Jumbo Stud Partitions - Fermacell Board
General Properties and Applications for Jumbo Stud Partitions
There are a vast array of construction systems and techniques to consider when specifying internal finishes.
For partitions, this is most apparent when the properties required of the finished wall call for more than one type of building board to be used in the construction. Hotel bathrooms, for example, often require Moisture Resistance with Acoustic Insulation and Fire Protection. Hospitals will add Impact Resistance and flexibility in accepting wall mounted fittings to this. These criteria almost always demand compromise solutions involving specialist board selection and composite layers, often with costly and time consuming consequences. This in turn creates the potential for confusion, both at detailed drawing stage and on site. Additionally, multiple layering inevitably means thicker walls.
Fermacell jumbo stud partitions offer a unique, single point solution to these problems, combining high levels of Fire Resistance, Acoustic Insulation and Impact Strength with exceptional Screw Holding ability and inherent Moisture Resistance.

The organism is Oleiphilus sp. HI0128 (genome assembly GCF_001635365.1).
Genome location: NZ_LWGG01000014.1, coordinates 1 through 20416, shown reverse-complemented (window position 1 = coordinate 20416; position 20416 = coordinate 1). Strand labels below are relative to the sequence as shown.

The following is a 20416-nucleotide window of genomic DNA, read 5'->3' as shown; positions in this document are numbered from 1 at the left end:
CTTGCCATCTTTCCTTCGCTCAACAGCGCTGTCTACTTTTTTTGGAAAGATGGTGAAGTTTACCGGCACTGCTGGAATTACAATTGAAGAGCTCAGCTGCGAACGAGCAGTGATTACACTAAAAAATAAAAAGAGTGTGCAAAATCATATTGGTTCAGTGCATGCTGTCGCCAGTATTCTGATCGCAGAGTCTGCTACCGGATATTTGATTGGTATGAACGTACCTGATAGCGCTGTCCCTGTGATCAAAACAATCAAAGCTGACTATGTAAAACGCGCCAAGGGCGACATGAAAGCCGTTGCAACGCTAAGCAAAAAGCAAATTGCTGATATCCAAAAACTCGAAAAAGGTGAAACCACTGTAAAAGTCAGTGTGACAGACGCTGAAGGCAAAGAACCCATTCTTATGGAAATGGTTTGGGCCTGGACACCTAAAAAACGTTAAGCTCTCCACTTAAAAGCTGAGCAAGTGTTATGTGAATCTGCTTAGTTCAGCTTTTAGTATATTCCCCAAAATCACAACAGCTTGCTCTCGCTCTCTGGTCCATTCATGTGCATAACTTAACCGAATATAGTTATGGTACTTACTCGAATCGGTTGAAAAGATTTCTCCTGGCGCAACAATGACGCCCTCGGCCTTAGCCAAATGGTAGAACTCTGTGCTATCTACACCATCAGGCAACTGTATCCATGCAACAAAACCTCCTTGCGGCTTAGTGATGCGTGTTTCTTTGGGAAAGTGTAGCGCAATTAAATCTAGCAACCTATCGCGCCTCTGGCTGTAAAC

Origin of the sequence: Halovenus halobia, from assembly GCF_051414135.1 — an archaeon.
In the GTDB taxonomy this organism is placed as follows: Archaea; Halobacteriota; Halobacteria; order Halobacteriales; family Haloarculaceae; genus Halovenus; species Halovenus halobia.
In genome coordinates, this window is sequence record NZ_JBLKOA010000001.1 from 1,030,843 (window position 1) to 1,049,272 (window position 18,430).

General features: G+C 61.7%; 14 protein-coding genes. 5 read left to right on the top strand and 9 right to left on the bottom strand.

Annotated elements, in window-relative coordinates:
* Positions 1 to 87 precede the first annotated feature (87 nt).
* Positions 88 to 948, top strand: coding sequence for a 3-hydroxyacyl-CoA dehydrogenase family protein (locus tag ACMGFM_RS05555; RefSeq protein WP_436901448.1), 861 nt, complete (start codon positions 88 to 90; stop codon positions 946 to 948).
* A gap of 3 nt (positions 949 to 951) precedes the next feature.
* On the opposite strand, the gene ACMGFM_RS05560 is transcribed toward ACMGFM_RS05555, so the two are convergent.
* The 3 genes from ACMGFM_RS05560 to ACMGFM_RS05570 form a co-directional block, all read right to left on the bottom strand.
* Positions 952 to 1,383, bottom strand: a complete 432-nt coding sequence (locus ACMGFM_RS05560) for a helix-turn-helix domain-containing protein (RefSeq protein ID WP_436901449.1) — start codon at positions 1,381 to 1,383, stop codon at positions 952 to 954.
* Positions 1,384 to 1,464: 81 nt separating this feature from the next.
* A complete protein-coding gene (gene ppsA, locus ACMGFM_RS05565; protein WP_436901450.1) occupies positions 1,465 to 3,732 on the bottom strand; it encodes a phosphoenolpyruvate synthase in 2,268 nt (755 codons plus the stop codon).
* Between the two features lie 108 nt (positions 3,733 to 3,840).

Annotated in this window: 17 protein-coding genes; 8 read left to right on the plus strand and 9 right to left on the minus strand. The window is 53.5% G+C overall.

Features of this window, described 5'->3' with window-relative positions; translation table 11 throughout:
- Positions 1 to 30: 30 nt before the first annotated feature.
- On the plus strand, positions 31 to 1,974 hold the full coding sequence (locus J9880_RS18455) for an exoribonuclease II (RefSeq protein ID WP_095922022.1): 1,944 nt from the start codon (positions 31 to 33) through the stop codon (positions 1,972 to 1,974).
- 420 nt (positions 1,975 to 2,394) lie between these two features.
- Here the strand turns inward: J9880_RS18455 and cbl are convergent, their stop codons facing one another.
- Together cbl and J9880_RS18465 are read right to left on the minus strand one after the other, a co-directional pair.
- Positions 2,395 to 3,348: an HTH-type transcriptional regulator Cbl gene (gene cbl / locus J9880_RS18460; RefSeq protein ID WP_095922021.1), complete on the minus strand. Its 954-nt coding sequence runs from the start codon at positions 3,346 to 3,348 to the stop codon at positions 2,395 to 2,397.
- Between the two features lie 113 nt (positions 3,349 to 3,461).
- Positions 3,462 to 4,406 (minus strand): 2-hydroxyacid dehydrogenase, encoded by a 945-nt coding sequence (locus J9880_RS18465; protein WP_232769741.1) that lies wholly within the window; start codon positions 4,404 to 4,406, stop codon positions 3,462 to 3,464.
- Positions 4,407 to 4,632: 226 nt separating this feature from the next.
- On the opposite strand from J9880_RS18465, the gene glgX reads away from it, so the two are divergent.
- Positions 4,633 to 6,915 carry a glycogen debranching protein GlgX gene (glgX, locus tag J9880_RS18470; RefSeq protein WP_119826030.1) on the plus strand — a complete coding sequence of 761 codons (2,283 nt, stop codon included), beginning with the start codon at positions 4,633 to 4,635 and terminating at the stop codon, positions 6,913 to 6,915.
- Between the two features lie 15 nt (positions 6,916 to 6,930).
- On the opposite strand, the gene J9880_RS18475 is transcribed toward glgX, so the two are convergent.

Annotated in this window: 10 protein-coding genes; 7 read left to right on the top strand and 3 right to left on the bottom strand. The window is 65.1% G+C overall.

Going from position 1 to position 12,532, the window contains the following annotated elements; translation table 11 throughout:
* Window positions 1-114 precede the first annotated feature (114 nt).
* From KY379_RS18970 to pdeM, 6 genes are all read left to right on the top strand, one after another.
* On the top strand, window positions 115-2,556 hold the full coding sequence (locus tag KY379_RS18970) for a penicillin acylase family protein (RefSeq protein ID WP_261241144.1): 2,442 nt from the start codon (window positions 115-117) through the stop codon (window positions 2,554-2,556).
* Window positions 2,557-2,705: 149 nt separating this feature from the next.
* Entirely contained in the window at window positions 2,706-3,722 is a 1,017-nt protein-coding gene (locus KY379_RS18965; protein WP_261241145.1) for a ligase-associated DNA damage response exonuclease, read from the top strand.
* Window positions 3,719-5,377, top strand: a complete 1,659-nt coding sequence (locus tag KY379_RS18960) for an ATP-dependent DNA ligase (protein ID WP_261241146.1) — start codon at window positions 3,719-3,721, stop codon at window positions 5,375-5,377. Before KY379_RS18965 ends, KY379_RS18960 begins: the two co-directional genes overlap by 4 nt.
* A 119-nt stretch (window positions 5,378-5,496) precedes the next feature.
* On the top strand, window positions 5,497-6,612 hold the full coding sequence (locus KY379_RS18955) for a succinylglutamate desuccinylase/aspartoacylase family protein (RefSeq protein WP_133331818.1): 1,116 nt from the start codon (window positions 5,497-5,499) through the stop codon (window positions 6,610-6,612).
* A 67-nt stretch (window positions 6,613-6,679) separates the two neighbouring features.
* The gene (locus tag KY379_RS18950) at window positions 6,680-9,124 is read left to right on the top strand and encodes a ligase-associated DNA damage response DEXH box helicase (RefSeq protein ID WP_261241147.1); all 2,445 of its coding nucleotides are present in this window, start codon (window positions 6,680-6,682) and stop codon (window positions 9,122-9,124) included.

From Commercial Projects through to DIY, Fermacell can reap rewards. Fermacell requires minimal additional work prior to painting and decorating. Wallpapers and tiles can be applied directly to the board, and plaster smooth finishes, which are ready to paint in about 45 minutes can be achieved by non-skilled trades using our FST (Fine Surface Treatment) system.
The end result is a finished partition that combines the properties associated with solid masonry with the flexibility of drywall, in a construction that is often thinner, quicker and cheaper to install than both. Using a multi-purpose board that eliminates unnecessary wet trades makes practical, technical and commercial sense.
Modern construction needs modern materials
Design innovation combined with increasing pressure from Building Regulations means that materials must save time and money on site and offer technically superior solutions. Fermacell is one such material. A high performance multi-purpose building board that when installed combines the properties of solid blockwork with the speed and flexibility of conventional drywall techniques, letting designers use radical solutions in internal space planning.